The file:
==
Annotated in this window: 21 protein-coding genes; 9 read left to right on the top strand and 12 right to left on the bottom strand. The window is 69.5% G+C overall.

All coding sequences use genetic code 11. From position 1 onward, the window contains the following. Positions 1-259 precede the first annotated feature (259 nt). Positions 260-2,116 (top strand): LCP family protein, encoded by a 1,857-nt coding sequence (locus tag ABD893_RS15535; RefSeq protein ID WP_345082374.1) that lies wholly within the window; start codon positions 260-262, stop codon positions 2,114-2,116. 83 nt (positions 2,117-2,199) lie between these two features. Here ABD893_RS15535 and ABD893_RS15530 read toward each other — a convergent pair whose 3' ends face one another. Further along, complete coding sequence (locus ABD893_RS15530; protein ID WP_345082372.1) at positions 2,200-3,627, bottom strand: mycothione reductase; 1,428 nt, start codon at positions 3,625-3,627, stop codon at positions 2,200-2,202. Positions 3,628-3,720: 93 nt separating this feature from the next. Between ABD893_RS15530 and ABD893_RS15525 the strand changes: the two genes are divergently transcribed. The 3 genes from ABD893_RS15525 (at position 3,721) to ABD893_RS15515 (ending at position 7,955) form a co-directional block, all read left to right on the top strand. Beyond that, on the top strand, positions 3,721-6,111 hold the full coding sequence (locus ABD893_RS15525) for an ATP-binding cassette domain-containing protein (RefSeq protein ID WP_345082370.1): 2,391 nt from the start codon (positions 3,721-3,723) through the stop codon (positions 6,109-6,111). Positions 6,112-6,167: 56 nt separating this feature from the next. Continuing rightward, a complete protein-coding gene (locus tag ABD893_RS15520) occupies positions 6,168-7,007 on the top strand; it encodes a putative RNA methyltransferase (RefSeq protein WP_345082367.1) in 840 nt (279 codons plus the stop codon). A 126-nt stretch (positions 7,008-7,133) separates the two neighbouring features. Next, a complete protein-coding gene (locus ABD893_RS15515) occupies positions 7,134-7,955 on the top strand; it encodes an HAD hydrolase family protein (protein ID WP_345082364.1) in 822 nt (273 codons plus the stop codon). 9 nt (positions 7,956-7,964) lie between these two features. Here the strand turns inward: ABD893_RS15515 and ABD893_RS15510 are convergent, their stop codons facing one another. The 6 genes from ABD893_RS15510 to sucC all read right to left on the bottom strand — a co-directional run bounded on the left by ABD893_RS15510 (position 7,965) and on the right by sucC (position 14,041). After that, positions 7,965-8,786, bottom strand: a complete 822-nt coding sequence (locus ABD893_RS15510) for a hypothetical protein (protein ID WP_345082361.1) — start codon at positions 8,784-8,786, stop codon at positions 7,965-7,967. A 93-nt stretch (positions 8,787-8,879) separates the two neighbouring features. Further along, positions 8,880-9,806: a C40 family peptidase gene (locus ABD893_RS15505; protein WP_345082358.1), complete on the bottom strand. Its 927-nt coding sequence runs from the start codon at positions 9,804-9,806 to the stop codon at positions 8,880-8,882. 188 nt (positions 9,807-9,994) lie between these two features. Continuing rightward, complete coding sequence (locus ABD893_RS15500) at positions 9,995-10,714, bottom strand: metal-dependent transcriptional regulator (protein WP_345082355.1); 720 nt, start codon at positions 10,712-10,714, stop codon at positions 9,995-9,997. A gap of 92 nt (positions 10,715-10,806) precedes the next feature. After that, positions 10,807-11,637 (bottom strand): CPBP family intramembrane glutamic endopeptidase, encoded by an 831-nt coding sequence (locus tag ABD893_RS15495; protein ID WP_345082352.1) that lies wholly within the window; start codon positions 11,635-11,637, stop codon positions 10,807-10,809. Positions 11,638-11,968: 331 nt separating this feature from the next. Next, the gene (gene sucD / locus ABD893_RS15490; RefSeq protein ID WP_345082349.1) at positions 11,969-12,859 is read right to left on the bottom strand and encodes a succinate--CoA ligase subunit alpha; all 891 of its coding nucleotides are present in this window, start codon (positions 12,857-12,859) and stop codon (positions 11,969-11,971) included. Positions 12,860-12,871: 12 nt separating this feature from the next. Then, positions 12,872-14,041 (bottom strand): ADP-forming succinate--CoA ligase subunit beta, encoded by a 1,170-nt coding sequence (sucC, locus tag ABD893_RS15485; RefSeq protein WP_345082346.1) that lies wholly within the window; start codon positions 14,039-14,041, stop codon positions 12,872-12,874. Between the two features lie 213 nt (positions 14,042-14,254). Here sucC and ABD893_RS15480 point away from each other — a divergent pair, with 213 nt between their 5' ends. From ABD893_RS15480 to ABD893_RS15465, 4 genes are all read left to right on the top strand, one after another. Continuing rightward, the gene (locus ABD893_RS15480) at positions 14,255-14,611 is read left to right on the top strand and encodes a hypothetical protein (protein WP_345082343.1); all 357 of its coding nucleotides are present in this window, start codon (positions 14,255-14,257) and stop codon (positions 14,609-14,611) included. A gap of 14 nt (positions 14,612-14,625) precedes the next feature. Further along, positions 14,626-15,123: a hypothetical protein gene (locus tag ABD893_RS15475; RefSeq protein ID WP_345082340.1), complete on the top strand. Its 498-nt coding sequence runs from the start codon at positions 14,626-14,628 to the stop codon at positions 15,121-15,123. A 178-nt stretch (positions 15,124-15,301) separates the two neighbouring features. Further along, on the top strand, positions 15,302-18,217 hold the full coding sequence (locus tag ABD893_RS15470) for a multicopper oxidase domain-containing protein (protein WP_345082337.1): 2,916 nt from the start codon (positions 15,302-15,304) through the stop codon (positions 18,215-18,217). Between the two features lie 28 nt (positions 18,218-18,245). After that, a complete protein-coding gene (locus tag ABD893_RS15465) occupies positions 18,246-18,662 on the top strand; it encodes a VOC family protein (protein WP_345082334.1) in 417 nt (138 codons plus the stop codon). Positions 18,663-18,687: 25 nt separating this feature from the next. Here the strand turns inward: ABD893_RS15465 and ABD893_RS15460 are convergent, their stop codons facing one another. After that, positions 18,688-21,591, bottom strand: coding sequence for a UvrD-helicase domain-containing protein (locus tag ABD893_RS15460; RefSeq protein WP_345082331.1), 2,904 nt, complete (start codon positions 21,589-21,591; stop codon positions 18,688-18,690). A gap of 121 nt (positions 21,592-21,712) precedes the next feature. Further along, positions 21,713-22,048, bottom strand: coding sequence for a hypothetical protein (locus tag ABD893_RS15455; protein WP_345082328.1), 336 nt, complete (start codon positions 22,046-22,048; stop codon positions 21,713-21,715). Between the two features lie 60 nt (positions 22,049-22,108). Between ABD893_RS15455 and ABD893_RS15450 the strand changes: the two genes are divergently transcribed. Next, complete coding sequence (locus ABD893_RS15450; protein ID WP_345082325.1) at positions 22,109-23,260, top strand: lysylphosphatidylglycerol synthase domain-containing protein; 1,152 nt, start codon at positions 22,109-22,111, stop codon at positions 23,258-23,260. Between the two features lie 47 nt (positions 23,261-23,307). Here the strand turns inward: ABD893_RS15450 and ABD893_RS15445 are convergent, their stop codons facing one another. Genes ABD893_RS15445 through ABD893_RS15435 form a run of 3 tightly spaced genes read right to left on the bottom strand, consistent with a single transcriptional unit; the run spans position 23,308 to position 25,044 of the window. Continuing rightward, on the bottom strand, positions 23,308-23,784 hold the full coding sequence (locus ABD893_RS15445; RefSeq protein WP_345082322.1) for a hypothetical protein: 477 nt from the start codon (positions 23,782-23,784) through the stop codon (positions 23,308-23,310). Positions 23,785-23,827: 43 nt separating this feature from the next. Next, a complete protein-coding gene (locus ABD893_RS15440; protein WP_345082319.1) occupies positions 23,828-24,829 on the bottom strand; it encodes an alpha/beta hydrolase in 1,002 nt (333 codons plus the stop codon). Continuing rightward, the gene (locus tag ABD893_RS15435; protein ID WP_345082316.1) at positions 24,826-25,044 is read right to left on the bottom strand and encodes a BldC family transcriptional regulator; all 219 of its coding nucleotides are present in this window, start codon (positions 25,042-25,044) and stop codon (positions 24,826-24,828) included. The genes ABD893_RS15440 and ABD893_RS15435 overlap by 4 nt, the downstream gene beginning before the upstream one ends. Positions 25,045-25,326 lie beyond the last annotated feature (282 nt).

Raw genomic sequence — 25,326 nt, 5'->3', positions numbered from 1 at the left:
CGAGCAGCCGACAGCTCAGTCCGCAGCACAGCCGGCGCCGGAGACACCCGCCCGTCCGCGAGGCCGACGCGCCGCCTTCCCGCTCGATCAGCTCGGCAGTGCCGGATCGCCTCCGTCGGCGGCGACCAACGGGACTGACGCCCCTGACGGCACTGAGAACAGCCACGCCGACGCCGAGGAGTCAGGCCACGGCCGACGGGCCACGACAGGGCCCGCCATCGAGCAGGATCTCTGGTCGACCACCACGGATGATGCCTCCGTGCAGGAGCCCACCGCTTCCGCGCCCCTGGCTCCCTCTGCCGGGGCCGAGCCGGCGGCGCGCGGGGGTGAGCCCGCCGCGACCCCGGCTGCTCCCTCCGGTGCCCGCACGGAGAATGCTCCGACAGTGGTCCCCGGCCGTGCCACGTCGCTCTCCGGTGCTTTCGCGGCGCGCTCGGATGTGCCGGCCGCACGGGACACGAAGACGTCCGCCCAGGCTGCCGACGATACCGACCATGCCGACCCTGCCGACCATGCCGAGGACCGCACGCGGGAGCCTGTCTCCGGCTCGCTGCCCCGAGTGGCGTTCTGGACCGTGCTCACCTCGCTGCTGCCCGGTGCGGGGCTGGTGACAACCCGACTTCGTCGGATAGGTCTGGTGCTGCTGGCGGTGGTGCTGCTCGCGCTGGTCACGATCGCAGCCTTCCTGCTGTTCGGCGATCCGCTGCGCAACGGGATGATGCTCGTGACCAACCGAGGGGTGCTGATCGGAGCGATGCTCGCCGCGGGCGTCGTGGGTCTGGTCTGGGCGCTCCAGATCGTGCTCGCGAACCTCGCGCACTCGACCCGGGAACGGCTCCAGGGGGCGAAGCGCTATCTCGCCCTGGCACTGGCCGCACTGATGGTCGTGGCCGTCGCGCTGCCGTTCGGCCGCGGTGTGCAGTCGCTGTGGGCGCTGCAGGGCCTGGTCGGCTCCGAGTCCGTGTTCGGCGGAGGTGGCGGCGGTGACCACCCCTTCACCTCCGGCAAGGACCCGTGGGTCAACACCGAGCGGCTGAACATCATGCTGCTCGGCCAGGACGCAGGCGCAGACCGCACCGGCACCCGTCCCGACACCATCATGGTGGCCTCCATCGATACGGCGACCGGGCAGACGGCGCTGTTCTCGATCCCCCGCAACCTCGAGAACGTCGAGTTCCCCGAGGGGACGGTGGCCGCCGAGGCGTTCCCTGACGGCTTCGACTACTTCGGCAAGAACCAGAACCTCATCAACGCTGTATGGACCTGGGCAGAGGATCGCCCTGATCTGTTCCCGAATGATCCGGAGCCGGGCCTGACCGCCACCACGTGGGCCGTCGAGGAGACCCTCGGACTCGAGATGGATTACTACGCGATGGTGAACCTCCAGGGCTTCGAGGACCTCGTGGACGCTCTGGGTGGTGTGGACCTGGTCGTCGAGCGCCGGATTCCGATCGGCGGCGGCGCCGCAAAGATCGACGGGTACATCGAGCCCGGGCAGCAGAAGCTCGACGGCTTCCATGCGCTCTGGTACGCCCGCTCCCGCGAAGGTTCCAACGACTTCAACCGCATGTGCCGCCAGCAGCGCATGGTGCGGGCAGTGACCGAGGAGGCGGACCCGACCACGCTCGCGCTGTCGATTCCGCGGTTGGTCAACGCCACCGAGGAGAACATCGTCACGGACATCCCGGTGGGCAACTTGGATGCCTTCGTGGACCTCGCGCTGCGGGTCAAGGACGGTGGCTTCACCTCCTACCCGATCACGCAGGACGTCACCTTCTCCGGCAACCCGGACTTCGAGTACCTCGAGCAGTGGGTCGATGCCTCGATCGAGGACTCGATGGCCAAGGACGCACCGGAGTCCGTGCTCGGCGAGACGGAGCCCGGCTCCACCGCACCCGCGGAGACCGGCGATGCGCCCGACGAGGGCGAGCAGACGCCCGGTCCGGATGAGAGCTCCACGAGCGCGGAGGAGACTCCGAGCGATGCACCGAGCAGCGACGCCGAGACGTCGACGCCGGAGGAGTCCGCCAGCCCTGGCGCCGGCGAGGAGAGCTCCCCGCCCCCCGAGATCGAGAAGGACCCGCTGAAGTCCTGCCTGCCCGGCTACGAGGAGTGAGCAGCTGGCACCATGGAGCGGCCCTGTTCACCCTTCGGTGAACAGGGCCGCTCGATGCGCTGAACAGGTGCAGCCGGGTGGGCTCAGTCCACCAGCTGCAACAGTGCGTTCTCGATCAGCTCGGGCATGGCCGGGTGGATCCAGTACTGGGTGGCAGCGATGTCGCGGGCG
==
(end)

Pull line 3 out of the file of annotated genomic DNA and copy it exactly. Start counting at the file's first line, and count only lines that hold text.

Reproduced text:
Raw genomic sequence — 25,326 nt, 5'->3', positions numbered from 1 at the left: